Research group


Digitalization and robotization of society


The research group focuses on the emergence of digital technology and social robots, and the new cultural practices this brings to society.



Research activity

Current Projects

Current Projects

Are robots ready for society, and is society ready for robots? The aim of this project is to foster cross-sectoral, international and interdisciplinary collaboration to advance social robotics. The project will focus on the health domain, investigating how social robots can be included in people’s lives. By closing the design-development-experiment cycle embedded in a multidisciplinary and multi-sectoral context, the project aims to foster sociotechnical human-robot relations relevant for robotic inclusiveness. The LIFEBOTS project builds a knowledge hub for social robotics research and development through staff exchange. The project’s three main goals are to: 1. Enhance the competencies of involved staff members with knowledge from different disciplines, refining and focusing their skills, while developing their knowledge beyond their current sector. 2. Build a tri-sectoral network involving academia, industry and users of technology such that all stakeholders can benefit from the knowledge of the others. 3. Create an enduring network that will outlive the funding of the grant committed to regularly promote staff exchange and the coordination of high-end dissemination with cross-sectoral and multidisciplinary activities in order to attract new staff for their organizations, share knowledge and give visibility to members outside the network. KULT is participating with mutual research staff exchange, primarily with STS mileus in KAIST, South Korea.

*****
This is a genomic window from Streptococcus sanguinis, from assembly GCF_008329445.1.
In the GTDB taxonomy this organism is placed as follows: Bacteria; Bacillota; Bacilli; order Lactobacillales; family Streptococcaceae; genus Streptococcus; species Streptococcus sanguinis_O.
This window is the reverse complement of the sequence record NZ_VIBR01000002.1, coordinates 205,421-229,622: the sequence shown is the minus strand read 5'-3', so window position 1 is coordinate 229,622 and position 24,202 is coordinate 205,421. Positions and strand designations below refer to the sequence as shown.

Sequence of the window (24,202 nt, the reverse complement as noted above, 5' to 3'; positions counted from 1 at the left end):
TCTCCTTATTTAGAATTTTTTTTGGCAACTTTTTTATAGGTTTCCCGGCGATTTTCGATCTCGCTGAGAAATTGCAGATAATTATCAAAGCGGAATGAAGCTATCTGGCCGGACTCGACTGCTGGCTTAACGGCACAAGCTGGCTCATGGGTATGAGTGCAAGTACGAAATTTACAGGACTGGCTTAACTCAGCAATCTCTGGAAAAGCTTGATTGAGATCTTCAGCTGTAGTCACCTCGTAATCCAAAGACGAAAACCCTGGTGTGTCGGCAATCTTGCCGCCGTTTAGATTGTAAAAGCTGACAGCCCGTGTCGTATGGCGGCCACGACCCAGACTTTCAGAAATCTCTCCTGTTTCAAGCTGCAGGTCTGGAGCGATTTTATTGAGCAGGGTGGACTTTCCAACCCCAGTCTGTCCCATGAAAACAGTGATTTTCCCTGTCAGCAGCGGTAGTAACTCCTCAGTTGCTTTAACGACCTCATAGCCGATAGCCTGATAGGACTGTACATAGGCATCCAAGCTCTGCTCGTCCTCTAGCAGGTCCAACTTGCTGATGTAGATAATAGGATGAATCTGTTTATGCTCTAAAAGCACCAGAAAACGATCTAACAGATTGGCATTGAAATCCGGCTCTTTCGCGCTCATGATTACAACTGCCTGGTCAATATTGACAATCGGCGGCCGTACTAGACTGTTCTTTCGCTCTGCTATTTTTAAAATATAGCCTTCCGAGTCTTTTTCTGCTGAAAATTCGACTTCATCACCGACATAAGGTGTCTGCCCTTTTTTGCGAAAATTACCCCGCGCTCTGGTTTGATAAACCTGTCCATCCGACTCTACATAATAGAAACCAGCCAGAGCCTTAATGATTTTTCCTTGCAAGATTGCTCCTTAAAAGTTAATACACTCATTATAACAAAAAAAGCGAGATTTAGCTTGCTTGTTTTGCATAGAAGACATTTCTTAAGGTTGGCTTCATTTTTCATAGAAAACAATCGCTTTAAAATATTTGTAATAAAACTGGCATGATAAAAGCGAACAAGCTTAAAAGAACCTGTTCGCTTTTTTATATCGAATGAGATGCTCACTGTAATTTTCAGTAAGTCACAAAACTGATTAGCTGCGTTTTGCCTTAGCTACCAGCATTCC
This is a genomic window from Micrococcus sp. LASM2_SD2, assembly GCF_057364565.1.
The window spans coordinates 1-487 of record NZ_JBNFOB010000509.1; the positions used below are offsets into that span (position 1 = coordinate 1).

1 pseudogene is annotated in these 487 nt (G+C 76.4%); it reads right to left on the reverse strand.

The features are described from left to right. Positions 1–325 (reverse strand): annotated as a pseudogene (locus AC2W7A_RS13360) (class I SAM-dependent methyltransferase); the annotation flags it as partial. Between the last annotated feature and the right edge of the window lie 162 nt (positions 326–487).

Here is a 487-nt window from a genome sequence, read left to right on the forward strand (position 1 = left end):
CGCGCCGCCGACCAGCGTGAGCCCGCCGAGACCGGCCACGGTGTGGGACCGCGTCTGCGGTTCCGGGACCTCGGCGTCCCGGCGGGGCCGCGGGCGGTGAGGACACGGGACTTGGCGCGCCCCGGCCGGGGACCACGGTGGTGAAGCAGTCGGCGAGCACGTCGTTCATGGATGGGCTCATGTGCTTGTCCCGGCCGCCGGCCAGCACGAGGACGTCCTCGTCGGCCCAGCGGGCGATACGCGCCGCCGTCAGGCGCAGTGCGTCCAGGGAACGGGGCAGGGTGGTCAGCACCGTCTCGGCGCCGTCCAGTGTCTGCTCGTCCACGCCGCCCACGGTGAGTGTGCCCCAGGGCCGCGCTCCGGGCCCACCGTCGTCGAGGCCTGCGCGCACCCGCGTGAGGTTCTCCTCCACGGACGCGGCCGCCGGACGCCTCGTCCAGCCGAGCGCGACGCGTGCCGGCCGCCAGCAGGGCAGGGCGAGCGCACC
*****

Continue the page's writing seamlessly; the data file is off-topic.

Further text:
Project leader: Artur Serrano (NTNU)

Contact person: Roger A. Søraa (NTNU)

Funding: Research and Innovation Staff Exchange (RISE)

Duration: 2019-2025

External site for LIFEBOTS Exchange



The LIFEBOTS-Exchange-Extended (LEE) project brings together Norwegian companies and public organizations with academic experts to envision the future of robotics in the healthcare sector and expand the impact and reach of LIFEBOT Exchange. 

Project leader: Artur Serrano (NTNU)

Contact person: Roger A. Søraa (NTNU); Mark Kharas (NTNU); Yu Cheng (NTNU)

Funding: The Research Council of Norway 

Duration: 2019-2023

External site for LIFEBOTS-Exchange-Extended

The Norwegian Research School on Digitalization, Culture and Society (DIGIT) offers joint seminars, academic courses, writing workshops, communication and management training, network- and secondment opportunities, providing PhD students and postdoctoral fellows with a platform to conduct innovative investigations into the complex interplay of digital, cultural and social changes. 

Project leader: Roger A. Søraa (NTNU)

Research partner: OsloMet

Contact person: Roger A. Søraa (NTNU)

Funding: OsloMet

Duration: 2022-2029

External site for DIGIT

Artificial Imaginaries of the Socio-Technical (AImagine)

AImagine enhances DigiKULT’s focus on digitalization as societal inquiry related to fictional imaginaries of technology. It investigates how fictional depictions of AI/robots lay the groundwork for the development and domestication of actual technology, and how they negotiate current issues of increased reliance on and use of technology in everyday practices. AI and robots are also capturing our imagination like never before, and we need more knowledge on how imaginaries relate to real life application. 

Project leader: Roger A. Søraa (NTNU)

Contact person: Roger A. Søraa (NTNU)

Funding: NTNU Humanities Faculty

Duration: 2023-2027

External site for AImagine